§ For substantive unconscionability to exist, the term at issue must be overly one-sided and harsh, not merely one-sided
o   Many courts require that both the procedural and substantive elements are satisfied to at least some degree
§ NEC Technologies Inc. v. Nelson
·         Involved the sale of a t.v. that caught fire after installed and caused property damage
·         There was not procedural uncon. because the exclusionary language was clear and conspicuous
·         There was no substantive uncon. because it was not against public policy, unduly harsh, unexpected, or unreasonable

not necessarily void
o    The K must be disaffirmed by the minor either before or in reasonable time after attaining majority or its automatically affirmed (§ 14)
§ Exception: the minor is liable for the reasonable value of necessities (whatever good or services are needed for his livelihood) (§ 12)
o    Minor ability to escape liability is weakened if they misrepresented their age during the formation
o    Douglass v. Pflueger Hawaii, Inc
§ Minor was hired at 17 and was injured on the job – signed an arbitration agreement upon being hired. Court held it was proper to no allow disaffirmance of the K, he was almost 18, he can’t use the K on one end and not use it in another; however, because the K could be changed at the will of the company it provided an illusory promise so the court did not compel arbitration
o    Zivich v. Mentor Soccer Club, Inc.
§ Parents have the authority to bind their minor children to exculpatory agreements in favor of volunteers and sponsors of nonprofit sport activities where the cause of action sounds in negligence
·         Necessaries
o    Goods or services essential for the minor’s health and sustenance of reasonably necessary for the preservation or enjoyment of life, such as good, medical needs, clothes or shelter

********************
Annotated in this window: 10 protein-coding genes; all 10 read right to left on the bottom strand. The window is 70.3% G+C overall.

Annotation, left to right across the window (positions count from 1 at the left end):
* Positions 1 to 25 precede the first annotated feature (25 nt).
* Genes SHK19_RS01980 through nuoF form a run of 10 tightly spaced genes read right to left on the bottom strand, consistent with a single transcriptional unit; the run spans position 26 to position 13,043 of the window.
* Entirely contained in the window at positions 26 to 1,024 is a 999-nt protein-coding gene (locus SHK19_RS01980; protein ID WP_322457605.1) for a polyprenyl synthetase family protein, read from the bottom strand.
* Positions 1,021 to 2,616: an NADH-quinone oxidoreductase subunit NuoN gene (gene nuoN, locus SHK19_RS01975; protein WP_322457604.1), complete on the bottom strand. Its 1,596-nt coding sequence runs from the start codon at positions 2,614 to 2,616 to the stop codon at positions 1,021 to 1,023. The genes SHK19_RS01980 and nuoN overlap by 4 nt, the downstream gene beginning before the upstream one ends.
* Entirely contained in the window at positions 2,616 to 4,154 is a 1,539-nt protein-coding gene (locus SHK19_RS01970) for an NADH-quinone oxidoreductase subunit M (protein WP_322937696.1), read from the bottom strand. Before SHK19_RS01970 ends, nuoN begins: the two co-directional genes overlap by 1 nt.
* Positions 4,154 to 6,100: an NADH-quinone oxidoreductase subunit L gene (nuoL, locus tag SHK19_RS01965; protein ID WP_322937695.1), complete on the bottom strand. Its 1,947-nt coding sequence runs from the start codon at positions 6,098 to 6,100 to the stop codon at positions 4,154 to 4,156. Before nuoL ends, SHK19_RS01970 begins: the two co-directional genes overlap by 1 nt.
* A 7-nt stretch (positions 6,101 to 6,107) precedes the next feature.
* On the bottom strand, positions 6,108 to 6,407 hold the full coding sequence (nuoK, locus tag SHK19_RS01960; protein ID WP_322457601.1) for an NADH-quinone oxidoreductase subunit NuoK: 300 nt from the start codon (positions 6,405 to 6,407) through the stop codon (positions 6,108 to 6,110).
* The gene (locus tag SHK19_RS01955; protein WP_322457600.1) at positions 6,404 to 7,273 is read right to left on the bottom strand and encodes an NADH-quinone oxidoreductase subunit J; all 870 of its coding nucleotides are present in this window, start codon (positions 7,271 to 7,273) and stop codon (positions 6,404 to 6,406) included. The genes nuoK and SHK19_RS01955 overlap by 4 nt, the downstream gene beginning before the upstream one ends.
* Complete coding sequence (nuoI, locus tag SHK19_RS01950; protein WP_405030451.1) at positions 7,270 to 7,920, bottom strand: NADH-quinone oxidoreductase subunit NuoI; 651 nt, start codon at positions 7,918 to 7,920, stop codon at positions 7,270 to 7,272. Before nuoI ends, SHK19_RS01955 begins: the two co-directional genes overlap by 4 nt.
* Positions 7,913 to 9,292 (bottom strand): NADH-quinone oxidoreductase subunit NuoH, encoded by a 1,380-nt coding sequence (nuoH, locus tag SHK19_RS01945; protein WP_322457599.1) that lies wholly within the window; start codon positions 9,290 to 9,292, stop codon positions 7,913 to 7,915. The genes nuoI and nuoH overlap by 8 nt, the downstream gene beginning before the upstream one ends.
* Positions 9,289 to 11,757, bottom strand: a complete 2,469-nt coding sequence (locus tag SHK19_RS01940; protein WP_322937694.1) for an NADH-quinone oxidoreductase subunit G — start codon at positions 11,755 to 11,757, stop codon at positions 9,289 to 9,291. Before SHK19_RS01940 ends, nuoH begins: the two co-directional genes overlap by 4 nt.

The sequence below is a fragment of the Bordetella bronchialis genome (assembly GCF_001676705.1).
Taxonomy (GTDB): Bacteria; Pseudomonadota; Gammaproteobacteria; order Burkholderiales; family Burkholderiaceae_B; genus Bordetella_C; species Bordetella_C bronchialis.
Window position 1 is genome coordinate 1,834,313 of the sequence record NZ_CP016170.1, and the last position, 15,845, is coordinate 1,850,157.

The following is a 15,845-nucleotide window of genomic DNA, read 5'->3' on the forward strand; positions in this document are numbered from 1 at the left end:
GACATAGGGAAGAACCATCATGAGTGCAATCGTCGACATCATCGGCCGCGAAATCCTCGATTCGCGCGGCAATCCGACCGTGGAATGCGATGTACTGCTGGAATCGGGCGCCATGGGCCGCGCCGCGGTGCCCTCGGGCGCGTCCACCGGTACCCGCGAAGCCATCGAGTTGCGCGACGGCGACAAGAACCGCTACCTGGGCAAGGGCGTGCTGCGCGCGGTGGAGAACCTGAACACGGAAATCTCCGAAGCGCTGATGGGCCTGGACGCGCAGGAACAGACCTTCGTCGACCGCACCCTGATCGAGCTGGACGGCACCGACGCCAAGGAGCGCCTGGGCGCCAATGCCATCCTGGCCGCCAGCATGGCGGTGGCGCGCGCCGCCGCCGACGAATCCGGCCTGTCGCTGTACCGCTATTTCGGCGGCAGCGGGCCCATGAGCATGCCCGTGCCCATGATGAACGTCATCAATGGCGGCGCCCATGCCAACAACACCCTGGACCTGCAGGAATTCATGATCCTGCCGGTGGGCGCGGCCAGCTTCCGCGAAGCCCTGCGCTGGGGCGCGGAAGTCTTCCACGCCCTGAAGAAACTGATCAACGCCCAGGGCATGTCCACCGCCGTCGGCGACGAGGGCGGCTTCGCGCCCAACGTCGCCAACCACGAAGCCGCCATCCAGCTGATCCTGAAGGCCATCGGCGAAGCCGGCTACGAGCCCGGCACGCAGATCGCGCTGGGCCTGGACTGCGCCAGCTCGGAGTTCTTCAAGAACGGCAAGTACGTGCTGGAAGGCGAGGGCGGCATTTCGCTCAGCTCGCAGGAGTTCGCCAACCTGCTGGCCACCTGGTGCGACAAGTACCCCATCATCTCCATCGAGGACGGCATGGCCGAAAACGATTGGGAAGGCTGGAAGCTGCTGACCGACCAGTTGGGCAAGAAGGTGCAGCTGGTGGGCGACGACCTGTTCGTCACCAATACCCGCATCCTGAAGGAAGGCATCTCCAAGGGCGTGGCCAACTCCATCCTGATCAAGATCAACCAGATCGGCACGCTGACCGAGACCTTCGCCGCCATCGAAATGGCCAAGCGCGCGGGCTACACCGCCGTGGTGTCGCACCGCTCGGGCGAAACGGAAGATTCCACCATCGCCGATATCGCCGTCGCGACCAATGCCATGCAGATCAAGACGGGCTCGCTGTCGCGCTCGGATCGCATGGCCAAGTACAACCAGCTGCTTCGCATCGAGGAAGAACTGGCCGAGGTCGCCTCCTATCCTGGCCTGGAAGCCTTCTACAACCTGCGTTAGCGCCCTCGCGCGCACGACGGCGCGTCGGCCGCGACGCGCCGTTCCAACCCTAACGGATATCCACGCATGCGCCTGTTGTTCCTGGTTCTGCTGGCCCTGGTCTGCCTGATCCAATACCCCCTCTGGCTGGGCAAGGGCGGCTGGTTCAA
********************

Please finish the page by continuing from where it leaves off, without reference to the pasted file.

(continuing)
o    A minor becomes emancipated when his parents duty of support is terminated
Contract Interpretation & Construction (“Hardest”.. probably on final 1/11)
§ 202 – Rules in Aid of Interpretation
            Rules in aid of interpretation
                                a) Interpreted in light of all circumstances
                                b) Interpreted as a whole
                                c) Unless a different interpretation is manifested
                                                i) Language has a prevailing meaning
                                                ii) Technical terms and words of art are given their technical meaning
                                d) Course of performance
                                e) Manifestations of intention is consistent with one another
§ 203 – Standards of Preference in Interpretation
            Express terms then usage of trade, course of dealing
                Specific terms more weight then general language
UCC 1-303 Course of Performance, Course of Dealing, and Usage of Trade
            Performance is how the parties have conducted themselves in the current agreement
                Dealing looks to their performance in previous dealings
                Trade look to the regular things done in the trade at hand
UCC 2-202(2)
                Terms in a record may be explained by evidence of course of performance, course of dealing, or usage of trade without a preliminary determination by the court that the language used is ambigous
Ø Contracts constued as a whole. Plain-meaning Rule
o    If it is plain on its face the writing meaning is determined by the four corners of the instrument without resorting to extrinsic evidence – UCC rejects the plain-meaning approach
Ø If the terms are ambiguous
o    Extrinsic evidence is allowed to determine the meaning
·         Frigailment Importing Co v. BNS International Sales Corp
·         Plain Meaning
o    First determine whether the language of the written agreement is on its face ambiguous
o    The second stage is to interpret the written language
o    Attempts to discern the usual sense of the words used in the writing, as understood by the reasonable person
·         Parol Evidence
o    Might consist of oral or written communications before the written agreement in question, or discussions surrounding the execution of the written agreement itself
·         Guilford Transportation Industries v. Public Utilities Commission